Tropical Cyclone Fay

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16 - 28 March 2004

TC Fay Track Map

Summary

The low that was to become TC Fay developed in the Gulf of Carpentaria and moved westward into the Timor Sea where it was named as a cyclone at 8pm CST on the 16th 400 kilometres north of Wyndham. Strong to gale force winds were reported along the northern Kimberley coast as Fay remained seawards coming within 135 km of Kalumburu at 6pm on the 18th before moving away from the coast.

The cyclone steadily intensified reaching peak intensity late on the 21st approximately 280 km north northwest of Cape Leveque when wind gusts near the centre were estimated to be about 300 km/h (Severity Category 5). Fay continued moving in a general west southwest direction until the 23rd when it abruptly turned to the south southeast toward the west Kimberley coast and weakened to a category 2 system. Early on the 25th Fay re-intensified to category 3 and approached to within 90 kilometres of Broome before taking on a more southwesterly track. Broome experienced strong winds with gale-force gusts, some heavy rain and heavy seas but escaped serious damage.

Fay then headed further away from the coast on the 25th before resuming a general southerly track on the 26th crossing the Pilbara coast between the pastoral stations of Pardoo and Wallal between 8am and 9am WST on Saturday the 27th as a Category 4 storm with estimated maximum wind gusts of around 235 km/h near the centre.

The cyclone began weakening as it moved further inland. It passed close to the Yarrie mine where accomodation units were blown over and some other structural damage occurred. Fay appears to have weakened below cyclone strength on Sunday evening between Nullagine and Telfer.

Little damage was reported from the storm despite its intensity as it made landfall in a remote part of the WA coast and consequently only made impact on sparsely populated pastoral and mining areas. The resultant heavy rain caused flooding in the De Grey and Oakover river systems. Parts of Nullagine were evacuated because of a potential flood. Floodwaters inundated the Mulyie station homestead on the 30th.

Observations summary

Unfortunately the cyclone did not pass over any wind or pressure recording sites during its lifetime. Troughton Island, off the north Kimberley coast, recorded gales for a ten hour period overnight on the 18th. Gales occurred at Bedout Island, northeast of Port Hedland, for a period overnight on the 25/26 and then continuously from 8am on the 26th until 11am on the 27th as Fay passed within 100 kilometres to the east.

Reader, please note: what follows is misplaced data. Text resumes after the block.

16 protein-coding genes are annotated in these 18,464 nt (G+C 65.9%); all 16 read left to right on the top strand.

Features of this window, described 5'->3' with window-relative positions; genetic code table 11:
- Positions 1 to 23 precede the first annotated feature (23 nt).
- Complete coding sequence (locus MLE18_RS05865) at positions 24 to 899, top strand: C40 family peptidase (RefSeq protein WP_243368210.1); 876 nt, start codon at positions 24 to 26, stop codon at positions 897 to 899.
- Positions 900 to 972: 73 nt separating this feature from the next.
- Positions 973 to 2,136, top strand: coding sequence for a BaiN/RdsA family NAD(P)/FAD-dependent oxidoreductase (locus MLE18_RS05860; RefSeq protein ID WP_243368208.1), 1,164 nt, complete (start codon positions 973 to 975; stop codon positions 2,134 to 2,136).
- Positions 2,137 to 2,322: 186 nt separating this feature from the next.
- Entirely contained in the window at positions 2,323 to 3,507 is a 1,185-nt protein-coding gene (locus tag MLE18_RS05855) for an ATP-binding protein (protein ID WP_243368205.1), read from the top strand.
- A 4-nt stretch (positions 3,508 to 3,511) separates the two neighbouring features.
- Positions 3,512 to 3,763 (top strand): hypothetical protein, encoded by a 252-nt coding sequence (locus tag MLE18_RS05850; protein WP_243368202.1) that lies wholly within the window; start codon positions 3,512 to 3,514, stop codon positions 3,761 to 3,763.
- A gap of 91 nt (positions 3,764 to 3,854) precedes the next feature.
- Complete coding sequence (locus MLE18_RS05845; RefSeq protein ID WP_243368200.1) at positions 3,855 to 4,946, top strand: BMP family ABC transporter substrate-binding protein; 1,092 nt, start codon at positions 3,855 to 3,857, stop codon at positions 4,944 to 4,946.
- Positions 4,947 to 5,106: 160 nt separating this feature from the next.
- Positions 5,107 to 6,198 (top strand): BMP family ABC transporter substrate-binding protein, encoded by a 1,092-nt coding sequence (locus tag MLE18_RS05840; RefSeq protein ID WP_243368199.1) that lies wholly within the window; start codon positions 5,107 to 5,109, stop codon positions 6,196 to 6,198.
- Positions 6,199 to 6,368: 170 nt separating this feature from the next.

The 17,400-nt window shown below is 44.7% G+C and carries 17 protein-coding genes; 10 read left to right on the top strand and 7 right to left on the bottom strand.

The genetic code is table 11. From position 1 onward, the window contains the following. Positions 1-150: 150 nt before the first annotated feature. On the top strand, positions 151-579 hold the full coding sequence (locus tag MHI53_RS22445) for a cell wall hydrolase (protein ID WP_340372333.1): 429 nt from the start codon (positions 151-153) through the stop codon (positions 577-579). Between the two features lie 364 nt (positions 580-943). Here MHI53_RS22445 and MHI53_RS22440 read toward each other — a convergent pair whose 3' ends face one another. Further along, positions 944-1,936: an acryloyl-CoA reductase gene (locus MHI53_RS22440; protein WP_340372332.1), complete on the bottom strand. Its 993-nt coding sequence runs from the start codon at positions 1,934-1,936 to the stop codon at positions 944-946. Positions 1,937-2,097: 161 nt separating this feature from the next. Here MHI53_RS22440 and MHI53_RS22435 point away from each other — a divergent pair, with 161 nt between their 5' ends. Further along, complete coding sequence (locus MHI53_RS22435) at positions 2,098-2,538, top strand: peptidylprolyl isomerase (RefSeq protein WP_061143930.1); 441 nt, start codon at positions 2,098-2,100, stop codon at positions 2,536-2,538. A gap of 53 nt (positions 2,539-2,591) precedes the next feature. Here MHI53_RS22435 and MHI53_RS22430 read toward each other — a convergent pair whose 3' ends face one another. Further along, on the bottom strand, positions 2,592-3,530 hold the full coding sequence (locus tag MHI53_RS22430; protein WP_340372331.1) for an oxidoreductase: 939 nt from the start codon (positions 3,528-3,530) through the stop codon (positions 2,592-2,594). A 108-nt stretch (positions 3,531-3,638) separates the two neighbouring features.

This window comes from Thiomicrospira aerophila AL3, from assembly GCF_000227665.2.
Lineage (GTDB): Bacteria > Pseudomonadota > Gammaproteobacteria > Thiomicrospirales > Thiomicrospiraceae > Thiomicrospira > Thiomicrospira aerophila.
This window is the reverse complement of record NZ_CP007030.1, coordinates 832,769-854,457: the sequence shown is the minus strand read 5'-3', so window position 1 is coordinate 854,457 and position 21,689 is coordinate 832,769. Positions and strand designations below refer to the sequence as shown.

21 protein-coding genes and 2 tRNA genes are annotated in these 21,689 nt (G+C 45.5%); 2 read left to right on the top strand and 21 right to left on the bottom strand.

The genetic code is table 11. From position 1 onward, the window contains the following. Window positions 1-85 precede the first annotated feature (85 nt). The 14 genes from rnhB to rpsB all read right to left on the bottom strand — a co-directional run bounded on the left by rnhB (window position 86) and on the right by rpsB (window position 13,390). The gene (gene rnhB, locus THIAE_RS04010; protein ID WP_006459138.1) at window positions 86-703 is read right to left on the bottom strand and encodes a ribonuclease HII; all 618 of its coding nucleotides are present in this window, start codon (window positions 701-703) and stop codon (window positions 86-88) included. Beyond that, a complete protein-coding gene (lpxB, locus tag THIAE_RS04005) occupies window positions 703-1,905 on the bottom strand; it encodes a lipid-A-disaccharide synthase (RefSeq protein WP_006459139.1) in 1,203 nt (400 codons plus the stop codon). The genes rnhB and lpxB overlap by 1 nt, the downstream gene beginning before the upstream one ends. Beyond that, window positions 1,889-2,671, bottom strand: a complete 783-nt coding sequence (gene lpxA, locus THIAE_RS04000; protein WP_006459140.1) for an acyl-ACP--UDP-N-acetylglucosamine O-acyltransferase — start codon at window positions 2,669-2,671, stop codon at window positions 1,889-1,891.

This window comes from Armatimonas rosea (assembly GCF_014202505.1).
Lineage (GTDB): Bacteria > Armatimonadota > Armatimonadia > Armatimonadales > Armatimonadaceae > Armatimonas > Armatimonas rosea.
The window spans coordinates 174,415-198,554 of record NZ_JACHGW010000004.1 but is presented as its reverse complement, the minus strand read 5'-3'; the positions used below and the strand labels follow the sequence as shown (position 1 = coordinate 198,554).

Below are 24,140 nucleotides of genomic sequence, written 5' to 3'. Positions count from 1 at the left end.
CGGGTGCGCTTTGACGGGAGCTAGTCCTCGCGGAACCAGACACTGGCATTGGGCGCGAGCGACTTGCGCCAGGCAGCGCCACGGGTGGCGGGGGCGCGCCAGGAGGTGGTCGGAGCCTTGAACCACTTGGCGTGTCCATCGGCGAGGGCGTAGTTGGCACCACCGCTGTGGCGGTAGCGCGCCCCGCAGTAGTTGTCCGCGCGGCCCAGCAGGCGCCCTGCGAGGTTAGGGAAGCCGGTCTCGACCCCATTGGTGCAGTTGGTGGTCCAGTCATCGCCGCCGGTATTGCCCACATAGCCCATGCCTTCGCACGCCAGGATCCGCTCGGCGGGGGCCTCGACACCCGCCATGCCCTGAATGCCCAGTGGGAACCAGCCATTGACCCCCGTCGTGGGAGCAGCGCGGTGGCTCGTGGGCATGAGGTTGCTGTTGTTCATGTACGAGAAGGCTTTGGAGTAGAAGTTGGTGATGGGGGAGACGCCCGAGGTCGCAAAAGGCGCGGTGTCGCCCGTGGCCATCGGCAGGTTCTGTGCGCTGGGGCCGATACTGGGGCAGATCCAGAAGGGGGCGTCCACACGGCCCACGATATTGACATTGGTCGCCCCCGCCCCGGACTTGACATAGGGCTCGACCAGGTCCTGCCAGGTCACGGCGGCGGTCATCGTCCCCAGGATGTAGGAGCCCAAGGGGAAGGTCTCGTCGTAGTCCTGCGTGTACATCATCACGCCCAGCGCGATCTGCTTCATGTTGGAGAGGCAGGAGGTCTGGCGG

Heavy rainfall was recorded along its track and several Pilbara sites recorded accumulated falls in excess of 200mm. Telfer recorded 24 hour falls of 159mm to 9am on the 28th and 200mm to 9am on the 29th. Many coastal sites in the Northern Territory and Kimberley also recorded falls in excess of 100mm.

Satellite Images

The images below show Fay as it was off the Kimberley coast on the 21st and then off the Pilbara coast on the 26th both having distinctive eye patterns.

Satellite Image of TC Fay

Visible image at 1:40pm 21 March 2004 when centre located just north of Kimberley coast.

Satellite Image of TC Fay

Visible image at 1:55pm 26 March when centre located off Pilbara coast.

Images from Aqua satellite received by Bureau of Meteorology courtesy of NASA GSFC.

Radar Images

TC Fay was first captured on Broome radar on the 24th and then on Port Hedland radar as it approached the coast on the 26th until its weakening stages over inland areas. The images below show Fay as it was at 1:40am WST on the 25th 100 kilometres west of Broome and at 8:40am on the 27th crossing the coast 160 kilometres east northeast of Port Hedland. The images highlight the variations caused by attenuation of the radar signal through heavy rain

Broome Radar Image

Broome radar at 1:40pm 25 March 2004

Port Hedland Radar Image

Port Hedland radar at 8:40am 27 March 2004